As one of our students all of your teaching and assessments are included in your tuition fees, including, lectures/guest lectures and tutorials, seminars, laboratory sessions and specialist teaching facilities. You will also have access to a wide range of student support and IT services.

There might be additional costs you may encounter whilst studying. The following highlights the mandatory and optional costs for this course:


Dissertation work

Students working on dissertations in Year 3 may incur costs (mainly travel) of visiting archives, dependent upon the specific nature of the dissertation and availability of online resources for a specific subject. This would typically involve either travel to a local archive (e.g. Southampton, Portsmouth or further afield if the student chooses to study a locality away from Winchester) or a national archive, usually in London (TNA, British Library, Women's Library, etc.). If the dissertation work is based in Winchester then costs will be far less.

Field Trips

Week long History field trip in Year 2 - costs vary depending on location and number of students going on the trip. Costs vary between £300-£700.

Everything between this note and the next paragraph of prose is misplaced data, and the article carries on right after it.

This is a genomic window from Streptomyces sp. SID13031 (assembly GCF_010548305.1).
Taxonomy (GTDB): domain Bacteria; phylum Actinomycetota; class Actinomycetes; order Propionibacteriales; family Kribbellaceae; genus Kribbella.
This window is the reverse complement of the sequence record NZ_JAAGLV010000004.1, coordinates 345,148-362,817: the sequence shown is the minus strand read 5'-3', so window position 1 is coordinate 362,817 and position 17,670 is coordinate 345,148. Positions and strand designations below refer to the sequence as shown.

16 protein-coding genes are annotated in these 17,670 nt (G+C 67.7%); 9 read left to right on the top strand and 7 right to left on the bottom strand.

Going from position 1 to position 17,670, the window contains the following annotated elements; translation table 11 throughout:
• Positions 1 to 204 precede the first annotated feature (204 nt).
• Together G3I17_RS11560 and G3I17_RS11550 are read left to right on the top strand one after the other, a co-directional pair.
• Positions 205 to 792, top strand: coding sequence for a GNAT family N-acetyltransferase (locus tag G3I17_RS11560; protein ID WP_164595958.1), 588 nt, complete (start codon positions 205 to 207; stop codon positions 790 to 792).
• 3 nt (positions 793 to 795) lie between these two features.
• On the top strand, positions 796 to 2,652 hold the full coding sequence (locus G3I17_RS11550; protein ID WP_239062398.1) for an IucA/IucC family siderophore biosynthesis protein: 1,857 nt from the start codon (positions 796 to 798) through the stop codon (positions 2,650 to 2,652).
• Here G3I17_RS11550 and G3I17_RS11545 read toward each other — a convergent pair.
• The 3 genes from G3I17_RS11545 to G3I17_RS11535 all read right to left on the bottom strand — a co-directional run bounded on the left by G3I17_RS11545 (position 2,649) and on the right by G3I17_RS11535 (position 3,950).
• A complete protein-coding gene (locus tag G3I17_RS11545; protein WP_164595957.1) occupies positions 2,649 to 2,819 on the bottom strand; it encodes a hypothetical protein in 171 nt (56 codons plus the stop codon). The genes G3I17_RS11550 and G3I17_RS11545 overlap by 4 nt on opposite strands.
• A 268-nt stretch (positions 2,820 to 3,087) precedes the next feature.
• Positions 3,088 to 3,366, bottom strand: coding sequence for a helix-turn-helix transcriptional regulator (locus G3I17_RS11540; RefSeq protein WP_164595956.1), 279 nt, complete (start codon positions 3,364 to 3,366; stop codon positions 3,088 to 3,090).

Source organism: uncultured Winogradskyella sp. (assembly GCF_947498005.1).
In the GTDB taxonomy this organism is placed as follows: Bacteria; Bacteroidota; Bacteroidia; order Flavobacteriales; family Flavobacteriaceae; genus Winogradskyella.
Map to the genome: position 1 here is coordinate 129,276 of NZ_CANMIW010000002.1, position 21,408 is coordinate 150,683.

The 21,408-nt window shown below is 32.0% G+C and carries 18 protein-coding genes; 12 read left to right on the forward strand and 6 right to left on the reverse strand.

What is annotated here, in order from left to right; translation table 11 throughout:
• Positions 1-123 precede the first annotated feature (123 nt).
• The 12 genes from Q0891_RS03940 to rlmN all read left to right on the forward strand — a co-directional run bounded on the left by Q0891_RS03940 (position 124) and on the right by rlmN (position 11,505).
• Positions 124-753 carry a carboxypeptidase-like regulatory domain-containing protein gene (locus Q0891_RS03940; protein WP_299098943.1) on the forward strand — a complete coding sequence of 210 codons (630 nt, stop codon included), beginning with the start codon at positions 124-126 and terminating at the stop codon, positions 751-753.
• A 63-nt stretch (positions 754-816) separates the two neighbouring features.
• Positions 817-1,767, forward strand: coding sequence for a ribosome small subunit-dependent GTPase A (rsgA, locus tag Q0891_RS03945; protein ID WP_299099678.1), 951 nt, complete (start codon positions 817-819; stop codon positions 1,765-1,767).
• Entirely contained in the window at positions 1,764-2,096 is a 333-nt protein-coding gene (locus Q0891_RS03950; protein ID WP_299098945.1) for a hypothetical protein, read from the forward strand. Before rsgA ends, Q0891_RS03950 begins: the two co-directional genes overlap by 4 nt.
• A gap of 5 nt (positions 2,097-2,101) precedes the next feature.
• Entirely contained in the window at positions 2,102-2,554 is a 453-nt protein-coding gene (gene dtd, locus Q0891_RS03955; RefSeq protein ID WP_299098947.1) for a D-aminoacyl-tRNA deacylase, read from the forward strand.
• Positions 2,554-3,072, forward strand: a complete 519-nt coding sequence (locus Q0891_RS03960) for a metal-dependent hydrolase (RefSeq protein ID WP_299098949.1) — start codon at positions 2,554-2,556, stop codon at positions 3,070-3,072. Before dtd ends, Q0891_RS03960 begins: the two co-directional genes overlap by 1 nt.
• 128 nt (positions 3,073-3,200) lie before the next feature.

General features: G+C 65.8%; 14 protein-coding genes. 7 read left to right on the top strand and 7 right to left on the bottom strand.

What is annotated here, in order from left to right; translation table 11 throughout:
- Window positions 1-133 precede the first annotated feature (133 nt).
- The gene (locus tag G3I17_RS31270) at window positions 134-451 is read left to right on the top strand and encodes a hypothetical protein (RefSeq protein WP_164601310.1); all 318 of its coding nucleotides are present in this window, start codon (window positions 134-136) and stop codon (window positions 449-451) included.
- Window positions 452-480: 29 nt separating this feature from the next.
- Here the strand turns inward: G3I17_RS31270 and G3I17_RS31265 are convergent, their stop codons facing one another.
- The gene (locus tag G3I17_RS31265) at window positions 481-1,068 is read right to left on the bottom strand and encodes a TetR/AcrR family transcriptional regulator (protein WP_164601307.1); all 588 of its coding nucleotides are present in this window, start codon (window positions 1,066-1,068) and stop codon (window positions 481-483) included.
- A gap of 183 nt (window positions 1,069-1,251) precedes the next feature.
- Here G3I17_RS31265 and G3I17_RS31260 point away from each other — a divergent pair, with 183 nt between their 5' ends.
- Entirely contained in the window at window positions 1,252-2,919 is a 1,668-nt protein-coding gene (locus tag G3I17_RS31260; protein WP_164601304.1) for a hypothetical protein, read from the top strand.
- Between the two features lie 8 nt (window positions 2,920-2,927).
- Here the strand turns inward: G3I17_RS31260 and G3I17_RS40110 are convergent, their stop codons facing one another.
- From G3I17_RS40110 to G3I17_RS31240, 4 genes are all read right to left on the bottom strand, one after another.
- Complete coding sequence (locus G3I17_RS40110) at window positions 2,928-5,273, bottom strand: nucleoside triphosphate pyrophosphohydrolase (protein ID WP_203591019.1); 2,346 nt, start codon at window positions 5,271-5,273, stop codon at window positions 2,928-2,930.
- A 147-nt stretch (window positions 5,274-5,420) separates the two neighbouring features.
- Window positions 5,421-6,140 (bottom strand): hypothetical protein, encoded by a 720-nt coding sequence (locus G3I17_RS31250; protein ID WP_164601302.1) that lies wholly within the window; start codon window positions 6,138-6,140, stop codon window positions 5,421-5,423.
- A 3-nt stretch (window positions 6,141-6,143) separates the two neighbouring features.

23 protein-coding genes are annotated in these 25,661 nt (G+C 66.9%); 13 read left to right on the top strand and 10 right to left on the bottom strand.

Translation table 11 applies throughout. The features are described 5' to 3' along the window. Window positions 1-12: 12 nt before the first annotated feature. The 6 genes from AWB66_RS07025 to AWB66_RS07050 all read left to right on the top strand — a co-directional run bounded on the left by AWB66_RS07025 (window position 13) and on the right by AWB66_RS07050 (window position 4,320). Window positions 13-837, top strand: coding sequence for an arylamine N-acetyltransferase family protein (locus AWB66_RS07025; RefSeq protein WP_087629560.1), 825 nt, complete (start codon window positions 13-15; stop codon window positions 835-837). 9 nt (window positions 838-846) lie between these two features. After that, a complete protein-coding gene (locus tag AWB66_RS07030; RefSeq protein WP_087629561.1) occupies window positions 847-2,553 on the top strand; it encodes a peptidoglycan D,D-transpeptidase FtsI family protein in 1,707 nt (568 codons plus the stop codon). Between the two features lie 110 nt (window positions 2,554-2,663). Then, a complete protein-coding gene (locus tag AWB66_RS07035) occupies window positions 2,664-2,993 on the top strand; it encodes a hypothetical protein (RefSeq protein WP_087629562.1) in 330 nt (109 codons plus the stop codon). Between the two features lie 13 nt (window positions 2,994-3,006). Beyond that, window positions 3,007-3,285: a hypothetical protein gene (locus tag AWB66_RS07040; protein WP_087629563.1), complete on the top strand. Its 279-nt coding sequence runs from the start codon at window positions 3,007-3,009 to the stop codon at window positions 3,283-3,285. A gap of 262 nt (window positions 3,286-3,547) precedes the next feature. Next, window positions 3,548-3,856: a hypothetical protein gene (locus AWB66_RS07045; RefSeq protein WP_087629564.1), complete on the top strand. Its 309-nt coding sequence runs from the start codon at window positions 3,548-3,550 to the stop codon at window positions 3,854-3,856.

Students will have the option to study a module including an American Studies field trip in the second or third year of study. Costs will be dependent on flight prices. Cost £900 - £1,200. 


If students decide to complete a History work/volunteering placement it may incur travel costs, which are dependent on where the student undertakes the placement (if local it may be zero, but costs go up when public transport is used to travel). Students will have a say in where their placement is located. £0 - £300, dependent on location of placement and number of visits required.



Some modules require students to have access to books with an approximate cost of £100 if bought new over the course of a year (but texts can often be purchased at considerably reduced rates second hand). Mandatory modules might also require some core texts. Cost £150 per year.


Students will be required to cover the cost of printing hard copies of assignments for submission, although the university is moving towards online submission. Students may also need to pay for poster printing on some modules and they will have to pay dissertation printing and binding costs in Year 3. Printing costs would be approximately £30 per year for assignments, £10 for posters in Year 1 and £5-£10 for dissertations, depending on the number of colour pages students decide to use.

Scholarships, Bursaries and Awards

We have a variety of scholarship and bursaries available to support you financially with the cost of your course. To see if you’re eligible, please see our Scholarships and Awards section.

Key course details

UCAS code
3 years full-time, 6 years part-time
Typical offer
104-120 points
King Alfred Campus or at West Downs, Winchester